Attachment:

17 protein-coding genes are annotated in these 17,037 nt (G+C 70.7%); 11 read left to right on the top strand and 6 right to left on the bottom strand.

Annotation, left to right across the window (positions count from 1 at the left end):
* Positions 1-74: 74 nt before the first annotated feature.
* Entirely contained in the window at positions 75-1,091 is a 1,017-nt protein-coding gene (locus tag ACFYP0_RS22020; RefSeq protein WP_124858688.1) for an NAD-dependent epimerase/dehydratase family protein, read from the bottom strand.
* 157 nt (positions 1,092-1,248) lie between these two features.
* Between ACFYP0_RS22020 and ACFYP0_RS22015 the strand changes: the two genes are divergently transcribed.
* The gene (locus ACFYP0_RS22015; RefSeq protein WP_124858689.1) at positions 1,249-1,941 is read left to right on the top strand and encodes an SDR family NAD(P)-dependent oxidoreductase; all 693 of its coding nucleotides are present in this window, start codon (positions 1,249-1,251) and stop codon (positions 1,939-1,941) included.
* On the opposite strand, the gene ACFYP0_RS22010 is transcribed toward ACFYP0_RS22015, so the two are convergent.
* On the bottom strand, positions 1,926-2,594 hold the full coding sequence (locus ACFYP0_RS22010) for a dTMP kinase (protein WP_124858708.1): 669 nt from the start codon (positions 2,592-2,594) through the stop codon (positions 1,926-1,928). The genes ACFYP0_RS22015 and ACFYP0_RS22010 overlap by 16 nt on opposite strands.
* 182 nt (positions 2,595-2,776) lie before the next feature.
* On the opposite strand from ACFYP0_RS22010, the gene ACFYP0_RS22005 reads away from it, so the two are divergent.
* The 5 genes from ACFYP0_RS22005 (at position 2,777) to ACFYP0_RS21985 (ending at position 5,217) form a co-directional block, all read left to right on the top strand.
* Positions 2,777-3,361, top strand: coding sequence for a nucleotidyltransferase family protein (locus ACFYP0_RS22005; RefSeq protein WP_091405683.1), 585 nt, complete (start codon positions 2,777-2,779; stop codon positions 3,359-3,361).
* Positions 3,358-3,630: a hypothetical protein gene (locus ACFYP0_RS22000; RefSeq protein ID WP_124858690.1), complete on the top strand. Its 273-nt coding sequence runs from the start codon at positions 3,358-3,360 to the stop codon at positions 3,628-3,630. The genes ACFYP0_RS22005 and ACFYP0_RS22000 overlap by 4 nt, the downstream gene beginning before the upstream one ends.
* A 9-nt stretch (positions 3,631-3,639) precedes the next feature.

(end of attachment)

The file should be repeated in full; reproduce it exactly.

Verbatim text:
17 protein-coding genes are annotated in these 17,037 nt (G+C 70.7%); 11 read left to right on the top strand and 6 right to left on the bottom strand.

Annotation, left to right across the window (positions count from 1 at the left end):
* Positions 1-74: 74 nt before the first annotated feature.
* Entirely contained in the window at positions 75-1,091 is a 1,017-nt protein-coding gene (locus tag ACFYP0_RS22020; RefSeq protein WP_124858688.1) for an NAD-dependent epimerase/dehydratase family protein, read from the bottom strand.
* 157 nt (positions 1,092-1,248) lie between these two features.
* Between ACFYP0_RS22020 and ACFYP0_RS22015 the strand changes: the two genes are divergently transcribed.
* The gene (locus ACFYP0_RS22015; RefSeq protein WP_124858689.1) at positions 1,249-1,941 is read left to right on the top strand and encodes an SDR family NAD(P)-dependent oxidoreductase; all 693 of its coding nucleotides are present in this window, start codon (positions 1,249-1,251) and stop codon (positions 1,939-1,941) included.
* On the opposite strand, the gene ACFYP0_RS22010 is transcribed toward ACFYP0_RS22015, so the two are convergent.
* On the bottom strand, positions 1,926-2,594 hold the full coding sequence (locus ACFYP0_RS22010) for a dTMP kinase (protein WP_124858708.1): 669 nt from the start codon (positions 2,592-2,594) through the stop codon (positions 1,926-1,928). The genes ACFYP0_RS22015 and ACFYP0_RS22010 overlap by 16 nt on opposite strands.
* 182 nt (positions 2,595-2,776) lie before the next feature.
* On the opposite strand from ACFYP0_RS22010, the gene ACFYP0_RS22005 reads away from it, so the two are divergent.
* The 5 genes from ACFYP0_RS22005 (at position 2,777) to ACFYP0_RS21985 (ending at position 5,217) form a co-directional block, all read left to right on the top strand.
* Positions 2,777-3,361, top strand: coding sequence for a nucleotidyltransferase family protein (locus ACFYP0_RS22005; RefSeq protein WP_091405683.1), 585 nt, complete (start codon positions 2,777-2,779; stop codon positions 3,359-3,361).
* Positions 3,358-3,630: a hypothetical protein gene (locus ACFYP0_RS22000; RefSeq protein ID WP_124858690.1), complete on the top strand. Its 273-nt coding sequence runs from the start codon at positions 3,358-3,360 to the stop codon at positions 3,628-3,630. The genes ACFYP0_RS22005 and ACFYP0_RS22000 overlap by 4 nt, the downstream gene beginning before the upstream one ends.
* A 9-nt stretch (positions 3,631-3,639) precedes the next feature.